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Management article
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Reference no. R1906G
Published by: Harvard Business Publishing
Originally published in: "Harvard Business Review", 2019
Revision date: 30-Oct-2019

Abstract

In the face of rapid, disruptive change, companies are realizing that managers can't be expected to have all the answers and that command-and-control leadership is no longer viable. As a result, many firms are moving toward a coaching model in which managers facilitate problem solving and encourage employees' development by asking questions and offering support and guidance rather than issuing directives and making judgments. The authors explain the merits of different types of coaching - directive, nondirective, and situational - and note that sometimes no coaching at all is appropriate. They describe how managers can use the four-step GROW model to become more skilled at listening, questioning, and drawing insights out of the people they supervise. The article concludes with recommendations for making coaching an organizational capacity - effecting a cultural transformation by articulating why coaching is valuable for the firm as well as individuals, ensuring that leaders embrace and model it, building coaching capabilities throughout the ranks, and removing barriers to change.

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Abstract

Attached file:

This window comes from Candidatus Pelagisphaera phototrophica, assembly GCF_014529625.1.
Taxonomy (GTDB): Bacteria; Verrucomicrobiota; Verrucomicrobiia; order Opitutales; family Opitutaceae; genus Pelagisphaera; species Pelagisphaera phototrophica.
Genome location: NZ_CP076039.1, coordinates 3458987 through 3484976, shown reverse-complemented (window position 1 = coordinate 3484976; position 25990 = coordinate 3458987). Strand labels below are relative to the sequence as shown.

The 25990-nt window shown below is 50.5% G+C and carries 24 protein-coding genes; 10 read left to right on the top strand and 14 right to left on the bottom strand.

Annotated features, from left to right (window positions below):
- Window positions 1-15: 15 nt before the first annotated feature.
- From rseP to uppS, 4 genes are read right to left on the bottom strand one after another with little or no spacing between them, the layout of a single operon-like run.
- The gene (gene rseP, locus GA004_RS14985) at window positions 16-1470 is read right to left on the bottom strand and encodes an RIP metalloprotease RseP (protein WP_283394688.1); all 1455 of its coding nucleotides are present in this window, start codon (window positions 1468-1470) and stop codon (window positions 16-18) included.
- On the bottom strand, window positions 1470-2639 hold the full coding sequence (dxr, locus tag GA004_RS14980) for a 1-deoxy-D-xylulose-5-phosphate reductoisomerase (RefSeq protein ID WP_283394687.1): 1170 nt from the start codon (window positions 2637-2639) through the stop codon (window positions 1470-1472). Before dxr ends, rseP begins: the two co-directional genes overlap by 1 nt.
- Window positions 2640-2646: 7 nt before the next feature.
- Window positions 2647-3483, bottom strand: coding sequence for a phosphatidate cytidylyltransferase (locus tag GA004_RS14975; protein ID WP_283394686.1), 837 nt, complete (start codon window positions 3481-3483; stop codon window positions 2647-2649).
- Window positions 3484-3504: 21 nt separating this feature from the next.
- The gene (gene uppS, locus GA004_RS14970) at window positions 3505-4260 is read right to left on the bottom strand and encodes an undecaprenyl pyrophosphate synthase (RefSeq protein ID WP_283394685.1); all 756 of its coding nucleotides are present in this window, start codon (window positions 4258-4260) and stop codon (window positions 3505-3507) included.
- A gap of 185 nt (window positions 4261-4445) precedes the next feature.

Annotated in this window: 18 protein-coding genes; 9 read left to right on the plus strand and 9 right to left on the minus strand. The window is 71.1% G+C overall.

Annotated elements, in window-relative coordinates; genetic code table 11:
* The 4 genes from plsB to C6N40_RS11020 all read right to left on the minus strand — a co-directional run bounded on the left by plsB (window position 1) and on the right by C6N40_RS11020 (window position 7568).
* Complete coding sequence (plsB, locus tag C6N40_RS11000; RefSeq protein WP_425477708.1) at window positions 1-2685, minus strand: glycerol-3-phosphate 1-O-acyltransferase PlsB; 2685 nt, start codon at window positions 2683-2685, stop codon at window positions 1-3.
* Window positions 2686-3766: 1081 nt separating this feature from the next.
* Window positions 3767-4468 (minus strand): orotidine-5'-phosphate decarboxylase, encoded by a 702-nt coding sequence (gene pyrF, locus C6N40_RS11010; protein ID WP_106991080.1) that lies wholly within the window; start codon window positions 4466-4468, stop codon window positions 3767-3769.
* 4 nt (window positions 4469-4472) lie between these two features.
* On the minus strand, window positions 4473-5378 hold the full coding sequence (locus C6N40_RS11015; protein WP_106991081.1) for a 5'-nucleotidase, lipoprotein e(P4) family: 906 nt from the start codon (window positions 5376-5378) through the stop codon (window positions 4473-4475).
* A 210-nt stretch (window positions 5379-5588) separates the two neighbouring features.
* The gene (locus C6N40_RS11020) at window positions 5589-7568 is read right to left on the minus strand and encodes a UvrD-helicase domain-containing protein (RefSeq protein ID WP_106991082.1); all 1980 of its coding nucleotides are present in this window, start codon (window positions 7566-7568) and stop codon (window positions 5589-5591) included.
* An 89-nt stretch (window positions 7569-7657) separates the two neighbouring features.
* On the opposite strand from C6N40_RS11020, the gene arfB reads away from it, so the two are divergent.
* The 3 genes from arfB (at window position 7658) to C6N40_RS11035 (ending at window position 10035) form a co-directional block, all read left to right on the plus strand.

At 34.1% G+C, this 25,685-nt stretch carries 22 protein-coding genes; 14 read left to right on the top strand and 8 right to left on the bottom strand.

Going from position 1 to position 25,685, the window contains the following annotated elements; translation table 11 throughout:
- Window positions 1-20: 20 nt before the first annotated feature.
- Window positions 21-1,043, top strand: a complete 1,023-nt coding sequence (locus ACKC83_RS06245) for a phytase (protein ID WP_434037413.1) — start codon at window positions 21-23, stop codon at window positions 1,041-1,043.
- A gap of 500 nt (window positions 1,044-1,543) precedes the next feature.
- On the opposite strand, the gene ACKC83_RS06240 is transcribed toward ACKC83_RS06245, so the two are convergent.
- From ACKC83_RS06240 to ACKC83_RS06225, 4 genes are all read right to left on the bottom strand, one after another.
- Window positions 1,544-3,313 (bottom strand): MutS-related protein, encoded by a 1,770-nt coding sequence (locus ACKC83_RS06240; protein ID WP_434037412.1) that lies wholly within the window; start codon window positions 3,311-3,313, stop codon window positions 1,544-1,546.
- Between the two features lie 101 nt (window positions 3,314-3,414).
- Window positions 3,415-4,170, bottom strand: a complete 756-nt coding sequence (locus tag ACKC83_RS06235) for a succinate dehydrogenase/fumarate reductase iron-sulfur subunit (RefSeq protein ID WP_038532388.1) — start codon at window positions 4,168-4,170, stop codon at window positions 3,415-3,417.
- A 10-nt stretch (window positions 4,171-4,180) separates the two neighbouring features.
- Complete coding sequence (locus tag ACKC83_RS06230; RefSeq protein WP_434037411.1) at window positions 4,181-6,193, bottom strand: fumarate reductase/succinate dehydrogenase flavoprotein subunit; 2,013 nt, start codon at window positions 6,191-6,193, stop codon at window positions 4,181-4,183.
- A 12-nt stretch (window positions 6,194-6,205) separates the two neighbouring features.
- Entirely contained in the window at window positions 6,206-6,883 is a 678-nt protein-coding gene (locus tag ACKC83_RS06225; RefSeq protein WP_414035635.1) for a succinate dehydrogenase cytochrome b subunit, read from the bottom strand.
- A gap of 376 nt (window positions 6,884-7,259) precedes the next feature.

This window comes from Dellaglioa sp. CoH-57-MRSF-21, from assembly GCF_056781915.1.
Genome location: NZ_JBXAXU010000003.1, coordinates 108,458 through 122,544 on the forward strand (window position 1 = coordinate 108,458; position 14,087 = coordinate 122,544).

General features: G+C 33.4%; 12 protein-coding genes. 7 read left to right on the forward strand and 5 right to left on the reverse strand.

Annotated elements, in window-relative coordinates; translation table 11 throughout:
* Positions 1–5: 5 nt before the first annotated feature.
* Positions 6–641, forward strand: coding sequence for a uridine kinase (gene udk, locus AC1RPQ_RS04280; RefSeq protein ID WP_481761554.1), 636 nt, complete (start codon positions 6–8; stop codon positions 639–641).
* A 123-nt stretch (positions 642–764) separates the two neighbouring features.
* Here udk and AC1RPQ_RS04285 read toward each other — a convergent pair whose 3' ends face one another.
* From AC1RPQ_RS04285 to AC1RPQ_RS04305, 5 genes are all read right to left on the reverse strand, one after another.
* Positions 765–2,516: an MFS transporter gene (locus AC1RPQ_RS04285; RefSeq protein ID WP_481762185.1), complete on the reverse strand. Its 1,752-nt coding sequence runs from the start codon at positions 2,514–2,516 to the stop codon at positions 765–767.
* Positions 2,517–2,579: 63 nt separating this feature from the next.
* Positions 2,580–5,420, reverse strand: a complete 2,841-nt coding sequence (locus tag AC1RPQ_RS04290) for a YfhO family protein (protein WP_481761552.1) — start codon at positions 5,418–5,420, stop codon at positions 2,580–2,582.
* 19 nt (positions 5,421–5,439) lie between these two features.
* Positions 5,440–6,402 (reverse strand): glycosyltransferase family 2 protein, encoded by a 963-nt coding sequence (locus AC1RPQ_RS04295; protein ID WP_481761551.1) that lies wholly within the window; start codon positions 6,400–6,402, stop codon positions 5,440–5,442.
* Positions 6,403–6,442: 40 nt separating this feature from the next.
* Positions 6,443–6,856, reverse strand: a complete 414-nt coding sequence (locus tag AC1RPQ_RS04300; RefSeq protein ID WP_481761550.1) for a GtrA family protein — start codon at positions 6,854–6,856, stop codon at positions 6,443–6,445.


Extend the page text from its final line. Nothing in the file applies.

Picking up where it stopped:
In the face of rapid, disruptive change, companies are realizing that managers can't be expected to have all the answers and that command-and-control leadership is no longer viable. As a result, many firms are moving toward a coaching model in which managers facilitate problem solving and encourage employees' development by asking questions and offering support and guidance rather than issuing directives and making judgments. The authors explain the merits of different types of coaching - directive, nondirective, and situational - and note that sometimes no coaching at all is appropriate. They describe how managers can use the four-step GROW model to become more skilled at listening, questioning, and drawing insights out of the people they supervise. The article concludes with recommendations for making coaching an organizational capacity - effecting a cultural transformation by articulating why coaching is valuable for the firm as well as individuals, ensuring that leaders embrace and model it, building coaching capabilities throughout the ranks, and removing barriers to change.

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